-- Randy-- I may not be good...but I am slow! If good things come to those who wait.... Why is procrastination a bad thing?

View Gofor's profile


470 posts in 3813 days

#6 posted 04-07-2011 03:24 AM

If you want the flavor of what a young lad wanting to go into woodworking in the early 20th century was expected to know, you may want to peruse this on-line book. It also has a lot of other valuable info on the other hand tools of the trade, how to use them, and why they are used. Chapters I, III, and XXI will answer a lot of your questions about planes.

As for “Bench” vs “Block” plane terminology, etc., you will find some disagreement. For instance, the newer design planes on the market now made possible by better materials and technical design are called “Low-Angled” planes. Lie-Nielsen classifies these as “Block Planes” because of their low angle of blade bedding, but Lee Valley gives them their own category. In size and use, they are more similar to the traditional “Bench Planes” (i.e Smoother, Jack and Jointer).



PS: Beware that you are delving into the dark sciences of woodworking, and it can have unintended consequences. Some say that the “old ways” are best forgotten and best not revived, because it can lead to independence from the spirit of energy called “electricity”, on which the rest of the world relies. It can furthermore lead to the acquisition of the tools of the dark side, from which arcane products of great simplicity and longevity can be made, threatening the power of the Borg to sell more disposable power tools.

-- Go

View drewnahant's profile


222 posts in 3115 days

#7 posted 04-07-2011 03:32 AM

Here’s some good videos, I particularly like the one on the bottom of the page. They dont go into real detail, but it’s a very good introduction. There are lots of good introduction videos on this site to get you into various tools and skills.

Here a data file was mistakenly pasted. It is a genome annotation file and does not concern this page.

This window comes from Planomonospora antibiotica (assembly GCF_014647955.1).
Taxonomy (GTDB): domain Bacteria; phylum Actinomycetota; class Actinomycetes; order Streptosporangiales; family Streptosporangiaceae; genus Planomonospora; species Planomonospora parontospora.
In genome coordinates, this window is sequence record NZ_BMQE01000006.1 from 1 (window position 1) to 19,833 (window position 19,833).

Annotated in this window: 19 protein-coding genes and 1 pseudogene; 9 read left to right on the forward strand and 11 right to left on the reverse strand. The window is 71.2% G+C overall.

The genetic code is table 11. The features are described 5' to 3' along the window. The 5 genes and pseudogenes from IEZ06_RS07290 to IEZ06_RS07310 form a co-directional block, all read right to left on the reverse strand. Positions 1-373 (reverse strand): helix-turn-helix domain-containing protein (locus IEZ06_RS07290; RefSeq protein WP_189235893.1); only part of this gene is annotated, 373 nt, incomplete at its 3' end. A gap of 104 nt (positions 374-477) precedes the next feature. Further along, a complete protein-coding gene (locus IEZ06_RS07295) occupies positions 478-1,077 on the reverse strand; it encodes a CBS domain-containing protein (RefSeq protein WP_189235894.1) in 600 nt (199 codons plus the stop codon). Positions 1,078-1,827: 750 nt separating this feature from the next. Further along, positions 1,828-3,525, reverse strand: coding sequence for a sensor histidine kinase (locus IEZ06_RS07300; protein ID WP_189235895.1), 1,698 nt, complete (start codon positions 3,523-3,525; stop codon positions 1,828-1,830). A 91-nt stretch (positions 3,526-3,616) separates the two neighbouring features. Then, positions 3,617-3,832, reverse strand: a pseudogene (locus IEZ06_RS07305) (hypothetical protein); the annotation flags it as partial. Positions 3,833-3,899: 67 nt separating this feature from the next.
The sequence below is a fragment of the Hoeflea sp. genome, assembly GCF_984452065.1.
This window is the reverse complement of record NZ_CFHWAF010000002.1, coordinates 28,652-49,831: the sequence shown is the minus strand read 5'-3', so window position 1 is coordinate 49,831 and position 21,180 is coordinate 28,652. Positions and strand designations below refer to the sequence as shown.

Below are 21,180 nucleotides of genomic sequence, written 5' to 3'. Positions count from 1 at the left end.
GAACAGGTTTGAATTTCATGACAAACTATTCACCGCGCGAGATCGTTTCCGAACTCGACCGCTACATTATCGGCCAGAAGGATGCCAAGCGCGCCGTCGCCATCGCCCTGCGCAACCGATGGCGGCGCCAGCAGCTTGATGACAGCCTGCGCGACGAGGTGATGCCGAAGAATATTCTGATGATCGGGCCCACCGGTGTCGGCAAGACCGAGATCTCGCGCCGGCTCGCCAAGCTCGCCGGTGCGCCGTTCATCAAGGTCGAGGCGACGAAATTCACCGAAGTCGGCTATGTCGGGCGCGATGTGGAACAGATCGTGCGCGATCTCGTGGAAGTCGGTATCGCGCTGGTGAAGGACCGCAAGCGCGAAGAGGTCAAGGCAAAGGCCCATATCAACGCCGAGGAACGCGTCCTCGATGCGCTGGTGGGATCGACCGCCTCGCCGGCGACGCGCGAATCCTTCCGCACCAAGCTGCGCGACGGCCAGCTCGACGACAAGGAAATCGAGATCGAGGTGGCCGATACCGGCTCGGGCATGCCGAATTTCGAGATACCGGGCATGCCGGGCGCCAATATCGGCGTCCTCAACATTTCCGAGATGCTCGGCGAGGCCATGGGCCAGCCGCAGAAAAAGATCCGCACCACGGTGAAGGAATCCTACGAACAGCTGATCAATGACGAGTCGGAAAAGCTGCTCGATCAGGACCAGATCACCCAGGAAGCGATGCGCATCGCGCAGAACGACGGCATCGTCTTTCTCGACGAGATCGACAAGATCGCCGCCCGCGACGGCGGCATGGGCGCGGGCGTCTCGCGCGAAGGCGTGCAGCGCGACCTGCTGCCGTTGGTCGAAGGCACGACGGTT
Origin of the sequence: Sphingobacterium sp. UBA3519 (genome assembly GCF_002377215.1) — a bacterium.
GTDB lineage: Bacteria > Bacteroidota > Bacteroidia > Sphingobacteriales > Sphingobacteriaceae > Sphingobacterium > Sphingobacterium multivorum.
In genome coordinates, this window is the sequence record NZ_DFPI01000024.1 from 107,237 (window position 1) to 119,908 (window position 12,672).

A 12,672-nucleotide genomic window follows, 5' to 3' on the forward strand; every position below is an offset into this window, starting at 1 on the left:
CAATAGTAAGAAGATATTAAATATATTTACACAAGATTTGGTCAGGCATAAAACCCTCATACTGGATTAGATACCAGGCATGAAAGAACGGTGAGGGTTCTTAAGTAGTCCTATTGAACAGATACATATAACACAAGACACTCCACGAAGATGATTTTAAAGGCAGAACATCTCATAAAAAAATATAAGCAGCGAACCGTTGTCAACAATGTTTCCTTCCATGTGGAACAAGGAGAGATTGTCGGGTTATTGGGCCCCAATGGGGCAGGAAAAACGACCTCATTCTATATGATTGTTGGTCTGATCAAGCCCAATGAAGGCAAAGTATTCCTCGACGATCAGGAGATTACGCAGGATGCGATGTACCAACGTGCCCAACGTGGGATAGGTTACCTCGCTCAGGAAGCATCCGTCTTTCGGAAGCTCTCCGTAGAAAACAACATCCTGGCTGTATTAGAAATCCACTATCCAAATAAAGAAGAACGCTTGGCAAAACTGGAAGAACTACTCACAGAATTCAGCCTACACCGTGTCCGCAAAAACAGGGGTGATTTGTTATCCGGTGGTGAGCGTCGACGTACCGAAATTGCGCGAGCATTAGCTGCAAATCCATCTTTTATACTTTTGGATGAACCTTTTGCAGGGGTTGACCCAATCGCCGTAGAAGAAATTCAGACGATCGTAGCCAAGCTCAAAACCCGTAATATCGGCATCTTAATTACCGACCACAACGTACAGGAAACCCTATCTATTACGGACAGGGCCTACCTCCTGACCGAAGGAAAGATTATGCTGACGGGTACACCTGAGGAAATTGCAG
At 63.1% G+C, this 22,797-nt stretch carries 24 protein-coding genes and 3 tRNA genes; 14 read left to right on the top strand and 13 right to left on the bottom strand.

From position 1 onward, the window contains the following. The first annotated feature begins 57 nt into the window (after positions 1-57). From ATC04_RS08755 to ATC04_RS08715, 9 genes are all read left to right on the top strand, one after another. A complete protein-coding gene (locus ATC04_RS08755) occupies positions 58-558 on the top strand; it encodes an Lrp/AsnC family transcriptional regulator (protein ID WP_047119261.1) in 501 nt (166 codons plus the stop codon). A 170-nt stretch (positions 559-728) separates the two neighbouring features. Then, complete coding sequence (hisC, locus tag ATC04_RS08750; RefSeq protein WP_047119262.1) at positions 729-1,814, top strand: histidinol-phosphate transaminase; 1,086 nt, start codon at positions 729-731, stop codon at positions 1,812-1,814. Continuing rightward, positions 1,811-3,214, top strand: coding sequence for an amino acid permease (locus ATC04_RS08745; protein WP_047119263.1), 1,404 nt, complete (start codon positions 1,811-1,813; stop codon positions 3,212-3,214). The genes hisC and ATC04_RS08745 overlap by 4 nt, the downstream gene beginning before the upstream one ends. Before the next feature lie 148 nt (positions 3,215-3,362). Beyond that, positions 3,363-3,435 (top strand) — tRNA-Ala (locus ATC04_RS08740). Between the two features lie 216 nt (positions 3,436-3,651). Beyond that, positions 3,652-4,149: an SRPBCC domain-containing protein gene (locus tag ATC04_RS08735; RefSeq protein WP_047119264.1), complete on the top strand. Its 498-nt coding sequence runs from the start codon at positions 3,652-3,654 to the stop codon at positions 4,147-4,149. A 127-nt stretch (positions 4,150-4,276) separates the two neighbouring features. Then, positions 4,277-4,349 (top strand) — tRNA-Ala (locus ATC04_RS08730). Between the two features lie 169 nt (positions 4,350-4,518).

( be sure to go to the previous page button at the bottom, there are a lot more videos on older pages in this section)

View bubinga's profile


861 posts in 2694 days

#8 posted 04-07-2011 11:50 AM

Lots of info at my blog

-- E J ------- Always Keep a Firm Grip on Your Tool

View Richard's profile


1916 posts in 2717 days

#9 posted 04-07-2011 06:40 PM

Wow lots of great information provide her, as I knew there would be since this forum is a great source of information for me and everyone else who needs a little extra help in thier woodworking projects.

Thanks to everyone for thier information, I will start checking out all the information tonight after work (work always gets in the way of woodworking, but then it does help pay for it too) and Randy no problem keep looking at the thread, it was posted for me and everyone else out there that is confused about these things. Also sounds like a great find on thoes planes at work. And to those that say I am getting into a dark side of woodworking, well I hope I am not getting as far into it as some of the LJ’s that seem to have more planes than I have tools in total. Not that thats a bad thing for those people.
Again thanks for all the advice.